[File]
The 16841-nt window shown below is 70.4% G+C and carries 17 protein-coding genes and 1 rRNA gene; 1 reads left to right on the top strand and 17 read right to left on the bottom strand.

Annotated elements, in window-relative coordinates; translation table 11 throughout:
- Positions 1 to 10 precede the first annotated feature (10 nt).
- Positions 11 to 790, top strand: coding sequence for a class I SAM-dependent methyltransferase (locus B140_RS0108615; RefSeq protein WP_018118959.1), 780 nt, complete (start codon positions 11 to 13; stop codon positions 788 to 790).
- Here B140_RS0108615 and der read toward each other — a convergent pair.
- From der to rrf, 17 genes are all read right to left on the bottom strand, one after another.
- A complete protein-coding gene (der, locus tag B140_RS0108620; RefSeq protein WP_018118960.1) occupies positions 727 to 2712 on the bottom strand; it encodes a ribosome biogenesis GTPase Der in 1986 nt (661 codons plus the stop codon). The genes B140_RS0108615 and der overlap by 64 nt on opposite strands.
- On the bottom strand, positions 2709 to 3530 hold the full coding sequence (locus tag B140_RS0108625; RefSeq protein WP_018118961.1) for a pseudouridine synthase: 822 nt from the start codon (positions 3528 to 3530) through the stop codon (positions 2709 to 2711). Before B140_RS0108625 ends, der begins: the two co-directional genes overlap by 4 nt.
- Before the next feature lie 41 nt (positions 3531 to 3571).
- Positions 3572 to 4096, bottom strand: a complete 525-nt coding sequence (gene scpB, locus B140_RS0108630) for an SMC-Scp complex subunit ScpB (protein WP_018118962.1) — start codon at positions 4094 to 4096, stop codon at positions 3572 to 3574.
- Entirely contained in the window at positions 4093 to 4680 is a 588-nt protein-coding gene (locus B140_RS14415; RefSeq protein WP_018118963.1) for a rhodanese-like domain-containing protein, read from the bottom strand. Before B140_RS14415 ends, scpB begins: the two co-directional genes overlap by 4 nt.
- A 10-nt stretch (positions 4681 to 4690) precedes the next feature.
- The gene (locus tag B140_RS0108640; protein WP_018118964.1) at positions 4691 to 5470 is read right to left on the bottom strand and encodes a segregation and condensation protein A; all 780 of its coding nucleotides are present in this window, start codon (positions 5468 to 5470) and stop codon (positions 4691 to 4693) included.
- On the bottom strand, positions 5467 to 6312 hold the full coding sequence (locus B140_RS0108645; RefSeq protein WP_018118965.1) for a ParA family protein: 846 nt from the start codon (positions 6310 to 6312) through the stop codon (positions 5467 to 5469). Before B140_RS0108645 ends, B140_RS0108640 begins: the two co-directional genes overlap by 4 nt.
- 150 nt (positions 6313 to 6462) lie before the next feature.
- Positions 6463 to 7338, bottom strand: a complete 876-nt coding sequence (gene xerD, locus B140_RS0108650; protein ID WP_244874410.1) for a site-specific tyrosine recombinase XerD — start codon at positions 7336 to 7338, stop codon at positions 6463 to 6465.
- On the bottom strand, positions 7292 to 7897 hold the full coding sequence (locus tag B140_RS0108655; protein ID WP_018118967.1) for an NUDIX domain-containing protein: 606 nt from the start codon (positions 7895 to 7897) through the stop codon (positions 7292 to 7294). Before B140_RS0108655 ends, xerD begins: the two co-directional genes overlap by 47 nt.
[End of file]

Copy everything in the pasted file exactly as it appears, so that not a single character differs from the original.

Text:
The 16841-nt window shown below is 70.4% G+C and carries 17 protein-coding genes and 1 rRNA gene; 1 reads left to right on the top strand and 17 read right to left on the bottom strand.

Annotated elements, in window-relative coordinates; translation table 11 throughout:
- Positions 1 to 10 precede the first annotated feature (10 nt).
- Positions 11 to 790, top strand: coding sequence for a class I SAM-dependent methyltransferase (locus B140_RS0108615; RefSeq protein WP_018118959.1), 780 nt, complete (start codon positions 11 to 13; stop codon positions 788 to 790).
- Here B140_RS0108615 and der read toward each other — a convergent pair.
- From der to rrf, 17 genes are all read right to left on the bottom strand, one after another.
- A complete protein-coding gene (der, locus tag B140_RS0108620; RefSeq protein WP_018118960.1) occupies positions 727 to 2712 on the bottom strand; it encodes a ribosome biogenesis GTPase Der in 1986 nt (661 codons plus the stop codon). The genes B140_RS0108615 and der overlap by 64 nt on opposite strands.
- On the bottom strand, positions 2709 to 3530 hold the full coding sequence (locus tag B140_RS0108625; RefSeq protein WP_018118961.1) for a pseudouridine synthase: 822 nt from the start codon (positions 3528 to 3530) through the stop codon (positions 2709 to 2711). Before B140_RS0108625 ends, der begins: the two co-directional genes overlap by 4 nt.
- Before the next feature lie 41 nt (positions 3531 to 3571).
- Positions 3572 to 4096, bottom strand: a complete 525-nt coding sequence (gene scpB, locus B140_RS0108630) for an SMC-Scp complex subunit ScpB (protein WP_018118962.1) — start codon at positions 4094 to 4096, stop codon at positions 3572 to 3574.
- Entirely contained in the window at positions 4093 to 4680 is a 588-nt protein-coding gene (locus B140_RS14415; RefSeq protein WP_018118963.1) for a rhodanese-like domain-containing protein, read from the bottom strand. Before B140_RS14415 ends, scpB begins: the two co-directional genes overlap by 4 nt.
- A 10-nt stretch (positions 4681 to 4690) precedes the next feature.
- The gene (locus tag B140_RS0108640; protein WP_018118964.1) at positions 4691 to 5470 is read right to left on the bottom strand and encodes a segregation and condensation protein A; all 780 of its coding nucleotides are present in this window, start codon (positions 5468 to 5470) and stop codon (positions 4691 to 4693) included.
- On the bottom strand, positions 5467 to 6312 hold the full coding sequence (locus B140_RS0108645; RefSeq protein WP_018118965.1) for a ParA family protein: 846 nt from the start codon (positions 6310 to 6312) through the stop codon (positions 5467 to 5469). Before B140_RS0108645 ends, B140_RS0108640 begins: the two co-directional genes overlap by 4 nt.
- 150 nt (positions 6313 to 6462) lie before the next feature.
- Positions 6463 to 7338, bottom strand: a complete 876-nt coding sequence (gene xerD, locus B140_RS0108650; protein ID WP_244874410.1) for a site-specific tyrosine recombinase XerD — start codon at positions 7336 to 7338, stop codon at positions 6463 to 6465.
- On the bottom strand, positions 7292 to 7897 hold the full coding sequence (locus tag B140_RS0108655; protein ID WP_018118967.1) for an NUDIX domain-containing protein: 606 nt from the start codon (positions 7895 to 7897) through the stop codon (positions 7292 to 7294). Before B140_RS0108655 ends, xerD begins: the two co-directional genes overlap by 47 nt.